Bulgarian author Georgi Gospodinov will read from his "quirky, compulsively readable" (New York Times) novel "The Physics of Sorrow", with Angelina Ilieva (University of Chicago, Dept. of Slavic Languages and Literatures)
September 17, 2015 at 6pm
The Seminary Co-op Bookstore
5751 S. Woodlawn Ave.
Chicago, IL 60637
Co-sponsored by Open Letter Books, Seminary Co-op Bookstores, the Center for East European and Russian/Eurasian Studies at The University of Chicago, the Consulate General of the Republic of Bulgaria Chicago
About the book: A finalist for both the Strega Europeo and Gregor von Rezzori awards (and winner of every Bulgarian honor possible), "The Physics of Sorrow" reaffirms Georgi Gospodinov’s place as one of Europe’s most inventive and daring writers.
Using the myth of the Minotaur as its organizing image, the narrator of Gospodinov’s long-awaited novel constructs a labyrinth of stories about his family, jumping from era to era and viewpoint to viewpoint, exploring the mindset and trappings of Eastern Europeans. Incredibly moving—such as with the story of his grandfather accidentally being left behind at a mill—and extraordinarily funny—see the section on the awfulness of the question “how are you?”—"Physics" is a book that you can inhabit, tracing connections, following the narrator down various “side passages,” getting pleasantly lost in the various stories and empathizing with the sorrowful, misunderstood Minotaur at the center of it all.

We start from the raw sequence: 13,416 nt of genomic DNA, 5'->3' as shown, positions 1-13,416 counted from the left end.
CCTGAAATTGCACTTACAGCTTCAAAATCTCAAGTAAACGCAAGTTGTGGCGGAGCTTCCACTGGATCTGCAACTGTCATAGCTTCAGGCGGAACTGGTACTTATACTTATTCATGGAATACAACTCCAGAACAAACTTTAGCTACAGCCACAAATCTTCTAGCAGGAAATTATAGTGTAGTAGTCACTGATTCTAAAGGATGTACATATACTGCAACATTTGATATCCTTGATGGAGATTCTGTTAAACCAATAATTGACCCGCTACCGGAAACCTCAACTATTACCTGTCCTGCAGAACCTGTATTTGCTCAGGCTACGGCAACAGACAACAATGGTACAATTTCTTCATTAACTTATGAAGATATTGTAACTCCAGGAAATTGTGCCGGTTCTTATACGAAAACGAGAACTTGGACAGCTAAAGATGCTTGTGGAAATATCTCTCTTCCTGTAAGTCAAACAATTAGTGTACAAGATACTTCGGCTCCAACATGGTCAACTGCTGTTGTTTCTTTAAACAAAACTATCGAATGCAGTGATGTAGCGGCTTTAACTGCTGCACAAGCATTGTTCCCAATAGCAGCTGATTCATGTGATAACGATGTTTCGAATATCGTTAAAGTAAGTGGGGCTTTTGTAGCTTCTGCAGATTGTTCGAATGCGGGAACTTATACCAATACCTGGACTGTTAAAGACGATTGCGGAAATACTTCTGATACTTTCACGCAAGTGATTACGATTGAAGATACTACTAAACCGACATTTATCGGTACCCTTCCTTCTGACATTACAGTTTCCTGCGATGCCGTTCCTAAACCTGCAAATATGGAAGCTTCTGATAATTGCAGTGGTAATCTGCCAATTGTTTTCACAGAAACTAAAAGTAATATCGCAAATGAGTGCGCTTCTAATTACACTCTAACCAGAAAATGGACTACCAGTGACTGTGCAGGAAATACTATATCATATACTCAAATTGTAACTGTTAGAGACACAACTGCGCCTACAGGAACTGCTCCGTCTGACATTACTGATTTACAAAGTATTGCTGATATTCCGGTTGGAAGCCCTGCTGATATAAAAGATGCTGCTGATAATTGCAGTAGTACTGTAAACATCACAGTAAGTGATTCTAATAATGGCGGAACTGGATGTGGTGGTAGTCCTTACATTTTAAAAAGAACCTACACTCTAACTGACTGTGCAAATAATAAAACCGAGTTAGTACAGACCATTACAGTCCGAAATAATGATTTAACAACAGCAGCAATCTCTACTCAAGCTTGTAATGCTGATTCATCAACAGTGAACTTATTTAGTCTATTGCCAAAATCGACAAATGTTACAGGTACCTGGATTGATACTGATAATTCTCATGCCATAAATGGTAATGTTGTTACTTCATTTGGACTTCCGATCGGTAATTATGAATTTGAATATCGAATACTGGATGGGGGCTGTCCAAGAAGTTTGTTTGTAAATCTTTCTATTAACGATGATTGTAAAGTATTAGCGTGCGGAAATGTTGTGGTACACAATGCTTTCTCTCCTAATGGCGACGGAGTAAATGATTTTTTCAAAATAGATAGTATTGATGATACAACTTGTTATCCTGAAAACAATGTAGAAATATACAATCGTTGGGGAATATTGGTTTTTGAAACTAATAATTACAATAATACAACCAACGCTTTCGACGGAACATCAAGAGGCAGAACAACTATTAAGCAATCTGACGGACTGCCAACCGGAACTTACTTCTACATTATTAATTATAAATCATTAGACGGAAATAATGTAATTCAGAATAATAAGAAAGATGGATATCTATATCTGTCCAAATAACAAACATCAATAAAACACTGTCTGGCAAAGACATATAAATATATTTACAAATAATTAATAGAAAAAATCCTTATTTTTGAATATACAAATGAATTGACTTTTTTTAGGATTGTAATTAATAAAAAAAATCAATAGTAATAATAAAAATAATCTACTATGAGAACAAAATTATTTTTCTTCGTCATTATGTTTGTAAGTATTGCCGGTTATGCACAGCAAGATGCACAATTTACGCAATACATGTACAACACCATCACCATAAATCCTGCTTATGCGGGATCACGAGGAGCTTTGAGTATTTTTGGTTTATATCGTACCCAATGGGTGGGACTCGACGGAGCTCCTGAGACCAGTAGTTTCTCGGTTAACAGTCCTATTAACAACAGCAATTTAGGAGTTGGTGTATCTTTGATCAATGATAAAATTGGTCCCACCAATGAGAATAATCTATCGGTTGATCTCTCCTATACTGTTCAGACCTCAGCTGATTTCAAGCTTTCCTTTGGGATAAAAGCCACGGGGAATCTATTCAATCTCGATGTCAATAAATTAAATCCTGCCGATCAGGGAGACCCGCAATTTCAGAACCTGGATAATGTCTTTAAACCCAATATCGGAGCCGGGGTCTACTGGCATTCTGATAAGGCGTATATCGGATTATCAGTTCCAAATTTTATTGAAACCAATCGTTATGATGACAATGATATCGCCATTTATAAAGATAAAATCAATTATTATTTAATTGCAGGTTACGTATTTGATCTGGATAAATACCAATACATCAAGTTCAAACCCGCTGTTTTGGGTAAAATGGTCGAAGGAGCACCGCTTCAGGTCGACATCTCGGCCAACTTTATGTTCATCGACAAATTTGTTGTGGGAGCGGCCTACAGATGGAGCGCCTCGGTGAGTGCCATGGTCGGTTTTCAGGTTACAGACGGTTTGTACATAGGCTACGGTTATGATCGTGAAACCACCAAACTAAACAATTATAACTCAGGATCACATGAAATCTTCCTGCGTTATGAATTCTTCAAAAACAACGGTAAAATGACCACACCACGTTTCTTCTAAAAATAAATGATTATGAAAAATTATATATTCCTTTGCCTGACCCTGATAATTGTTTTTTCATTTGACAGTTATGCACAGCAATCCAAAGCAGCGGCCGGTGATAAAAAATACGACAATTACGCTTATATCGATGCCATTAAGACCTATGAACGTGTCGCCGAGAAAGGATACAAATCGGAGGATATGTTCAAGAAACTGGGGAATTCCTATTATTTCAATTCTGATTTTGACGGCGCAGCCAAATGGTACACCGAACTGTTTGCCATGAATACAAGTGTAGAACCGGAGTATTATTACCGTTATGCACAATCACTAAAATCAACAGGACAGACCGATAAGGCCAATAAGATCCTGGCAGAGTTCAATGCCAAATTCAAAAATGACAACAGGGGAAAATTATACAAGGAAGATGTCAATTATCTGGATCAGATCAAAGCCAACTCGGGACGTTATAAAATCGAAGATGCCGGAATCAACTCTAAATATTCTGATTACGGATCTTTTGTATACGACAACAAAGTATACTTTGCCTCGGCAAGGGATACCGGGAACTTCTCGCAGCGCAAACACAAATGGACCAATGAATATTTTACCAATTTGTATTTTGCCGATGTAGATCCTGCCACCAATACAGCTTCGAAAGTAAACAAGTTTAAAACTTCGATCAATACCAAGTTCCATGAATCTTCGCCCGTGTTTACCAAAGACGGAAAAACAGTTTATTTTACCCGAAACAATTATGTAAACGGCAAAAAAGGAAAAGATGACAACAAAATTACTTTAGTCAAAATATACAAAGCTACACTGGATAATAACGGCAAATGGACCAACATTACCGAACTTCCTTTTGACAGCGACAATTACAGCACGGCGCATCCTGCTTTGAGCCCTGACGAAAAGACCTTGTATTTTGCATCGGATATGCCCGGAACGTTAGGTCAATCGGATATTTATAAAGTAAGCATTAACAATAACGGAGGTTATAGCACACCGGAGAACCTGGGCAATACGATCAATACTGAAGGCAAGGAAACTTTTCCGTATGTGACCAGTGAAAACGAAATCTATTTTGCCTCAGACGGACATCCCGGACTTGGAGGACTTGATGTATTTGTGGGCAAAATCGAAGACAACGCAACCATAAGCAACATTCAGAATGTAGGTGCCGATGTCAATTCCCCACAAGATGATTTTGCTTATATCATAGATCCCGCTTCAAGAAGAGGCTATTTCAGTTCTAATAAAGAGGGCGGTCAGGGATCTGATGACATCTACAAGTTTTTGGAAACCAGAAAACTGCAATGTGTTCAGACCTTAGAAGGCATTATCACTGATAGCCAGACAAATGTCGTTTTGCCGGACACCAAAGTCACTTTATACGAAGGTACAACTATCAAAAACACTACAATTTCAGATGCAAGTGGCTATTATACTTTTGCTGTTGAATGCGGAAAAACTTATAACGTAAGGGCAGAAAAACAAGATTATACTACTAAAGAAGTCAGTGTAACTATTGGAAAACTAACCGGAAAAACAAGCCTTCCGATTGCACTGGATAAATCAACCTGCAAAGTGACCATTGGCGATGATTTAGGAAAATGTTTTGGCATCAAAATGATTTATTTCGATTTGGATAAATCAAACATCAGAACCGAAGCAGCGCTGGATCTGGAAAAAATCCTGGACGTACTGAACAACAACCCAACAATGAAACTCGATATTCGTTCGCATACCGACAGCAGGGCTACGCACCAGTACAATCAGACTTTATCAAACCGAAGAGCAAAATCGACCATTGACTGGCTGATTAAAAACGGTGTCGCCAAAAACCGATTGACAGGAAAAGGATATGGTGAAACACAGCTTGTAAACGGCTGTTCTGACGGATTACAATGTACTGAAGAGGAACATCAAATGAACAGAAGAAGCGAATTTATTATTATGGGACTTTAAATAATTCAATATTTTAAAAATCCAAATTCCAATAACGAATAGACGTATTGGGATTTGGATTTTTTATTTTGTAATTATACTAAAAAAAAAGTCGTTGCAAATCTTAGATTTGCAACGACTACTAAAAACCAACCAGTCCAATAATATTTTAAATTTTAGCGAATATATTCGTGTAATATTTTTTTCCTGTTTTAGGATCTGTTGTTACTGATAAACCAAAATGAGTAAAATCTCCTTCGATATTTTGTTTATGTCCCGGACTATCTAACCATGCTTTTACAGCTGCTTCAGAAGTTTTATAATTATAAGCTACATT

Like the work of Dave Eggers, Tom McCarthy, and Dubravka Ugresic, "The Physics of Sorrow" draws you in with its unique structure, humanitarian concerns, and stunning storytelling.
Translated from the Bulgarian by Angela Rodel
About the author: Georgi Gospodinov was born in 1968 and is one of the most translated contemporary Bulgarian writers. His first novel, "Natural Novel" was published by Dalkey Archive Press in 2005 and was praised by the New Yorker, New York Times, and several other prestigious review outlets. A collection of his short stories, And Other Stories was published by Northwestern University Press. "The Physics of Sorrow" is his second novel.
About Angelina Ilieva: Angelina Ilieva is a lecturer in Balkan and South Slavic Literature at the University of Chicago. Her general interests include the relation between representation and identity, anthropological approaches to culture, and contemporary critical theory. In particular, she is working on the role of trauma and sublimity in the emotional power of national identity.
About Open Letter Books: Open Letter Books is a nonprofit publishing house at the University of Rochester dedicated to connecting English-readers with literature from around the world. [Publishing ten titles a year, the press also runs the Three Percent website and the Best Translated Book Award, all with the mission of increasing the readership for international titles. Check them out at openletterbooks.org.